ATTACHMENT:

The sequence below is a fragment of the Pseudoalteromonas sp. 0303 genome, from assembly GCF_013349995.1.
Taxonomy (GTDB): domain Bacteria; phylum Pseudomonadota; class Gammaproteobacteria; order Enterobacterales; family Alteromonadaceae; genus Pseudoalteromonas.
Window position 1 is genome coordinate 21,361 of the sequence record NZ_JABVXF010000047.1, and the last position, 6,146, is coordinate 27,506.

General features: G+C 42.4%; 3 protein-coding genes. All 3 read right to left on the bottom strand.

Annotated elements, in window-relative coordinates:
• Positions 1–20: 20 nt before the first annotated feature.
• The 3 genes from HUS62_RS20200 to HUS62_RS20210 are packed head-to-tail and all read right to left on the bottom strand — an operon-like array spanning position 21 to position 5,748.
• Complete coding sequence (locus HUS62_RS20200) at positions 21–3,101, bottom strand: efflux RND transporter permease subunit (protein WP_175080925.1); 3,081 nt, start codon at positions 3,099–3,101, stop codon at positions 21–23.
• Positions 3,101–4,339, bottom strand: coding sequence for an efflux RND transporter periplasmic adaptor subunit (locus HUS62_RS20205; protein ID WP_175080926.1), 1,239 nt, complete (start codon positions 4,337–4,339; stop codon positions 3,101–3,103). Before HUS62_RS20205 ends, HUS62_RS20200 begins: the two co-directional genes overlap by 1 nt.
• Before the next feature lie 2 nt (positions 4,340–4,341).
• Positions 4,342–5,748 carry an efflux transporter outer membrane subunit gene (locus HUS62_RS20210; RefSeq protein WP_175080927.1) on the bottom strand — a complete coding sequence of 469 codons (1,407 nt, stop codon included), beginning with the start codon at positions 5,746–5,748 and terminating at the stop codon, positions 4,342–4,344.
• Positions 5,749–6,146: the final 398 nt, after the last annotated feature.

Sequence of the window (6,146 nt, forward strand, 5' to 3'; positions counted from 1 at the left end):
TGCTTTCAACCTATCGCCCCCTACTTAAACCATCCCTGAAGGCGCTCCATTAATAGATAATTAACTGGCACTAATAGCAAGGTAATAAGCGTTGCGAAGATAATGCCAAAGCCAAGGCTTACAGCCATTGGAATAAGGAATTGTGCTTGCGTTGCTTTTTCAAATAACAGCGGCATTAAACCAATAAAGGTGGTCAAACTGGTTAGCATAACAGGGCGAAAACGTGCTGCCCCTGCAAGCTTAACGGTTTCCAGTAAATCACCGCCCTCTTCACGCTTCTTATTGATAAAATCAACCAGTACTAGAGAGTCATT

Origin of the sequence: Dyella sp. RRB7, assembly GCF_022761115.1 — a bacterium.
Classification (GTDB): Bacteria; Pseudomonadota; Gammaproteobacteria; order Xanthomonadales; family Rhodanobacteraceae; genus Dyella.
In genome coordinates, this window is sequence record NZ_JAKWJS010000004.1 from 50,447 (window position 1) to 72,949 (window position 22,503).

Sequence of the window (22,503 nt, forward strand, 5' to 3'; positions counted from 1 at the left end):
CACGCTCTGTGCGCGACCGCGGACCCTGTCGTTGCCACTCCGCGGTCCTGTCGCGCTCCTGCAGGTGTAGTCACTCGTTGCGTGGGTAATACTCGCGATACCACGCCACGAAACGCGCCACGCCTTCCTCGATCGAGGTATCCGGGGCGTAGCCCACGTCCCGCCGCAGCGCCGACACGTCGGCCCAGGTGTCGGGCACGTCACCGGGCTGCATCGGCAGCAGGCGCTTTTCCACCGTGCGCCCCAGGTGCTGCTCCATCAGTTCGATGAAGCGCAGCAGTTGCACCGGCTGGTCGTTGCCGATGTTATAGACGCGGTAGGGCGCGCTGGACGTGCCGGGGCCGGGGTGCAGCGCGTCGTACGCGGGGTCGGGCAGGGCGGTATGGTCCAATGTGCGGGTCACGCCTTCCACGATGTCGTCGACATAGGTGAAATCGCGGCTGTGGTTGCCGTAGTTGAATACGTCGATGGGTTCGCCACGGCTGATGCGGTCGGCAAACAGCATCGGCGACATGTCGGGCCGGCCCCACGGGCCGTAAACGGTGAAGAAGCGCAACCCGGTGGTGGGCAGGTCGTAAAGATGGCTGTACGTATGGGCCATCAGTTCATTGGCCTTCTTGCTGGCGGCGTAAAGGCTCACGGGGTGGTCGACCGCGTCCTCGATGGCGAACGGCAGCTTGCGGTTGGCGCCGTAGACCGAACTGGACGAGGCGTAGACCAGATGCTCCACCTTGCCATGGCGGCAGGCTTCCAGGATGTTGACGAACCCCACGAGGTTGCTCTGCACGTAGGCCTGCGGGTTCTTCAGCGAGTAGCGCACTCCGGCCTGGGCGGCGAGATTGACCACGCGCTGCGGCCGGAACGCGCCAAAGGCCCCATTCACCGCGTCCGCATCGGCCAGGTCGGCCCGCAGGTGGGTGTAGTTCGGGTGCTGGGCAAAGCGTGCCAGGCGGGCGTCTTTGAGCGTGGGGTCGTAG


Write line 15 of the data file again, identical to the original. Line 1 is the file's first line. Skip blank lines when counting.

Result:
Origin of the sequence: Dyella sp. RRB7, assembly GCF_022761115.1 — a bacterium.